When you decide on a divorce, you may have expected you and your spouse to work out the challenges you were facing and simply have an agreement worked out and go to court and have your divorce finalized. Unfortunately, things do not always work out the way we expect.
When it becomes impossible for you and your spouse to work out the contours of your divorce, sometimes having to have a trial is necessary. The first thing you should understand is a divorce trial is public and there are no jurors, only a judge who will render his final decision on contested issues.
Prior to a trial, you should ask your attorney what the rules are pertaining to the trial. Oftentimes, there are specific rules which may apply to a specific county, department, or judge. These rules often pertain to motions, presentation of evidence, decorum inside the courtroom. Make sure you understand all of these before you go to trial.
While every divorce trial is different, there are upwards of seven issues which a judge may have to decide upon during a divorce trial. These include custody and parenting time, child support, spousal support, attorney fees, property division, and business values and division. Each situation is unique and not all may apply in your specific divorce trial.
The more complex the issues, the longer the trial. If you and your spouse were able to work out some of these issues before hand, or if they do not apply to your case, the trial will go more quickly. Having an attorney who is knowledgeable about trials is important and that is why so many people facing a divorce trial turn to The Law Offices of Steven M. Bishop, Attorney at Law.
One of the most contentious issues couples deal with during a divorce proceeding is their children. Both parents believe they are the most capable of caring for their child. When presenting a case before a judge for custody, your attorney will approach the court purely with facts, and without the emotion that creates so many problems.
In general, most custody disputes are settled outside of court. However, there are instances including allegations of child abuse, substance abuse, and domestic violence which can result in custody disputes going into court. The court is interested in learning what is in the child’s best interest to ensure their safety, health, and education. Typically, in the case of younger children, the judge will appoint a separate attorney for the child (or children). For older children, the judge may ask to speak with them privately.
It is important to note the judge’s ruling will be final and will include a plan for the other parent to visit the child in cases where physical custody is awarded to one parent. In all cases of custody, “he said, she said” testimony is irrelevant. Only documented proof may be presented to the court.
California has specific statutes which govern how child support is to be handled across the state. Keep in mind, a judge may change these guidelines but must document the reason for the changes. Since the legislature has a process in place for determining child support, there are specific issues which may lead to a dispute between parents. These include income disputes, failure to secure employment disputes, and less commonly, disputes over parenting time.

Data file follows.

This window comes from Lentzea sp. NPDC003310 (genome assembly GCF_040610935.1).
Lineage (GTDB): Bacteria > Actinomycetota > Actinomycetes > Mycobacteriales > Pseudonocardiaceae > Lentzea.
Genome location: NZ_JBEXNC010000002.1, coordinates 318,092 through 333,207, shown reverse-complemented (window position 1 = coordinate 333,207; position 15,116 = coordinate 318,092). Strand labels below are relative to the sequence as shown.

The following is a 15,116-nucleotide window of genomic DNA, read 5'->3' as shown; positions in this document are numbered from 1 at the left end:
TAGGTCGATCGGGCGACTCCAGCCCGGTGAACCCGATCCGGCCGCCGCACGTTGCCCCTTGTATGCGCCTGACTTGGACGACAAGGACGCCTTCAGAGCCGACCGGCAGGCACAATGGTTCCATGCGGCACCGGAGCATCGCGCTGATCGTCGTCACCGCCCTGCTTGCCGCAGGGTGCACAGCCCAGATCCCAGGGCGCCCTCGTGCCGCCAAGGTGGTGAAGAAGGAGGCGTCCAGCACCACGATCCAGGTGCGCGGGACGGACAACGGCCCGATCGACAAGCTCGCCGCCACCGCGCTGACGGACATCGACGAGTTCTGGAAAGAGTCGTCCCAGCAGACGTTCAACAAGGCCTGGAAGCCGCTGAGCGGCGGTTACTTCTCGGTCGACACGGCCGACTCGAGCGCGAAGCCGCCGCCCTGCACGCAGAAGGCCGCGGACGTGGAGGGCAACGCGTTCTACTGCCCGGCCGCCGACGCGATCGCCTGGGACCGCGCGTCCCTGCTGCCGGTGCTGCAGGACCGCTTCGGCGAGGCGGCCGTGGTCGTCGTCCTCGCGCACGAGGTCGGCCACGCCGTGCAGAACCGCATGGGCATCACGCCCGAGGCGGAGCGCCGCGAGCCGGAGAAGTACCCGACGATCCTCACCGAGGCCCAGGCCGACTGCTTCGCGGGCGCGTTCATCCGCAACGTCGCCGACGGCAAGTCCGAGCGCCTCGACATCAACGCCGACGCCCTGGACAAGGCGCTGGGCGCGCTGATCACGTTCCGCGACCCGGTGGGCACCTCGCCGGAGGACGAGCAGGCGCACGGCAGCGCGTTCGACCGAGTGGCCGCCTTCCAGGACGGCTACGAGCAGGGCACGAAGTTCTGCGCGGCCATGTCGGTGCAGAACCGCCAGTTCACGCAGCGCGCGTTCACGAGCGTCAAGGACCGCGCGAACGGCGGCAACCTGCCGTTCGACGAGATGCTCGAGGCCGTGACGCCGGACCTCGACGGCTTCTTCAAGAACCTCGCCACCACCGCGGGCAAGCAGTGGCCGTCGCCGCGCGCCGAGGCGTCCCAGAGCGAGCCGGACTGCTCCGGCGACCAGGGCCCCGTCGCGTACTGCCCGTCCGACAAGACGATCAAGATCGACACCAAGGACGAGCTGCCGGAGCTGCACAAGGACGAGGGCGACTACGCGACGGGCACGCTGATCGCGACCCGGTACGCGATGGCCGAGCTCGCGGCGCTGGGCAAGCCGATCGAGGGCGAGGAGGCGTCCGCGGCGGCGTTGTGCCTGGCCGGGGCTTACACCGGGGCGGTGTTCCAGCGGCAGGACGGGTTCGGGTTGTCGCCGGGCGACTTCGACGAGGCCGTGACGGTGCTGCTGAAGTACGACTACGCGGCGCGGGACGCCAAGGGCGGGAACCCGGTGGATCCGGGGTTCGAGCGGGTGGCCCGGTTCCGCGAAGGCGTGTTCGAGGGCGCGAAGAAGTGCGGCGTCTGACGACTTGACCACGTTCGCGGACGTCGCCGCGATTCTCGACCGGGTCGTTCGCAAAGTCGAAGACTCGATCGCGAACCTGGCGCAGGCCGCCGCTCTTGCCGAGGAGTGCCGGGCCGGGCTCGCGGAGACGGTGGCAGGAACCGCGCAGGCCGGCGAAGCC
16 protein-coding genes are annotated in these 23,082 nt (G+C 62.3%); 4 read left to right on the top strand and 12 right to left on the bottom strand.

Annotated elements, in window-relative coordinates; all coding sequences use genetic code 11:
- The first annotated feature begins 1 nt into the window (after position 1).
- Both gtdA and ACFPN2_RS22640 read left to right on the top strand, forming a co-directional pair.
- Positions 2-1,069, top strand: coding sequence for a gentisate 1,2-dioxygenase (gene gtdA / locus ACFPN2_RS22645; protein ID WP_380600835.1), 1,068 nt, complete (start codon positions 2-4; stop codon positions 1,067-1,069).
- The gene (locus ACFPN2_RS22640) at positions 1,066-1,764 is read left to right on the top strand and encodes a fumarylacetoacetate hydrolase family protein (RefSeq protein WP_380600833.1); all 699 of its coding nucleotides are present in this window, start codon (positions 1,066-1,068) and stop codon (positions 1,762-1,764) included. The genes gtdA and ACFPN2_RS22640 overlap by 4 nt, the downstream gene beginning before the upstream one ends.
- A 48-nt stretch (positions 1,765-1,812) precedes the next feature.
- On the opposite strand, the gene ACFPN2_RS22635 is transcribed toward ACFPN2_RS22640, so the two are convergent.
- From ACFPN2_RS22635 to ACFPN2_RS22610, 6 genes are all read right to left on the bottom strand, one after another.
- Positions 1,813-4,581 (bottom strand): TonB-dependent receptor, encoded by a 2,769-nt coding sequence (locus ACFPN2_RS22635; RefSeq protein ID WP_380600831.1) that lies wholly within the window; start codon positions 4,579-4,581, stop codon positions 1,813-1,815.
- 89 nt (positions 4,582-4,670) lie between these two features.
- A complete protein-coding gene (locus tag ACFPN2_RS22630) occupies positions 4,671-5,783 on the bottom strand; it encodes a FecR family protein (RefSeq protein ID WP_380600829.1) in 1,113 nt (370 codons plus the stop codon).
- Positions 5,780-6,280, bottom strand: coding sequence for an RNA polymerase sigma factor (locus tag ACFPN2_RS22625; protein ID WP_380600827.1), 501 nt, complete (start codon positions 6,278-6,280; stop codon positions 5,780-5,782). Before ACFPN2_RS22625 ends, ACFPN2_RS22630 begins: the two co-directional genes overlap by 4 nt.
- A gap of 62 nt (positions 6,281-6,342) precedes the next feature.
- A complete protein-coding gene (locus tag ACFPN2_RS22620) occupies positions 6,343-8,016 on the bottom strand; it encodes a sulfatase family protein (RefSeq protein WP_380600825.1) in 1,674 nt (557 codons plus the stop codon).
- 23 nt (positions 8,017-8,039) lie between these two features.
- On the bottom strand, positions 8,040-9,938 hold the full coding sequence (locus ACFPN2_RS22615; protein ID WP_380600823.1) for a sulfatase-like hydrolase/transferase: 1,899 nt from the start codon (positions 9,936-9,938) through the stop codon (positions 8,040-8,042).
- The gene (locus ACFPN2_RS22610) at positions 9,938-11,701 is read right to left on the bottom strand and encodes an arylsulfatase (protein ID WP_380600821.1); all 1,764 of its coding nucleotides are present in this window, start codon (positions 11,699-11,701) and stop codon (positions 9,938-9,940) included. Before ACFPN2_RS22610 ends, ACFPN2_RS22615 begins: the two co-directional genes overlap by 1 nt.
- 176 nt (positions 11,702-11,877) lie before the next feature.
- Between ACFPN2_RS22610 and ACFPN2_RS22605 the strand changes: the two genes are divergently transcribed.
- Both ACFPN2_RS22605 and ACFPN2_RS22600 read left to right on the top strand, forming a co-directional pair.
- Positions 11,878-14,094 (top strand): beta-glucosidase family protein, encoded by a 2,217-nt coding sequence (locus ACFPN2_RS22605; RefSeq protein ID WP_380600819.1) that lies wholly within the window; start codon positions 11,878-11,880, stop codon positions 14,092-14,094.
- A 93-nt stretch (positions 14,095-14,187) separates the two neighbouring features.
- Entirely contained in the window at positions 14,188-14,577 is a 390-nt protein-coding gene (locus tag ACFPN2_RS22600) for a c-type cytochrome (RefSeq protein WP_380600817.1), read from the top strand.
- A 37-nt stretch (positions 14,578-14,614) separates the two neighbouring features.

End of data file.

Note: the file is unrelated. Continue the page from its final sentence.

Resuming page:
Alimony or spousal support orders are based on the length of marriage as well as the financial capacity of each spouse. In general, during the trial phase and prior to a judgment being issued, the court will order alimony based on the length of the marriage. Alimony may be temporary and may have a specific ending date or may be permanent and expire only upon a modification, the death of a spouse, or the spouse receiving alimony remarriage.
While not always the case, in most divorces, issues pertaining to attorney fees, property division, and business values and division are fairly straightforward. Since California is a community property state, property which was obtained during the marriage, with very few exceptions, will be divided equally between the two parties.
In cases where there is a business involved, there will have to be experts who properly value the business and determine what percentage, if any, the non-participants in the business should be awarded. Finally, attorney fees are usually paid by the person who has hired the attorney and only in limited circumstances would the court order the other party to pay their spouse’s attorney fees.
After the judge has heard evidence presented by both parties and heard from the necessary witnesses and experts, they will render their final decision. The decision is handled in one of three ways:
It is not unusual for a judge to ask the attorney representing one of the spouses to prepare the final order.
As you can see, divorces in California can be very complicated. It is never a good idea when you are embroiled in a dispute with your spouse, potentially forcing your divorce case to trial to attempt to represent yourself. There are too many issues which must be dealt with and having an experienced attorney on your side is crucial to ensuring the best outcome.
When you are facing a divorce and you need someone who is going to help you through the process, even if that process involves a divorce trial, contact The Law Offices of Steven M. Bishop, Attorney at Law (619) 299-9780 or use our online contact form. We will do everything possible to help make this process as easy for you as possible.
FILL OUT THE FORM TO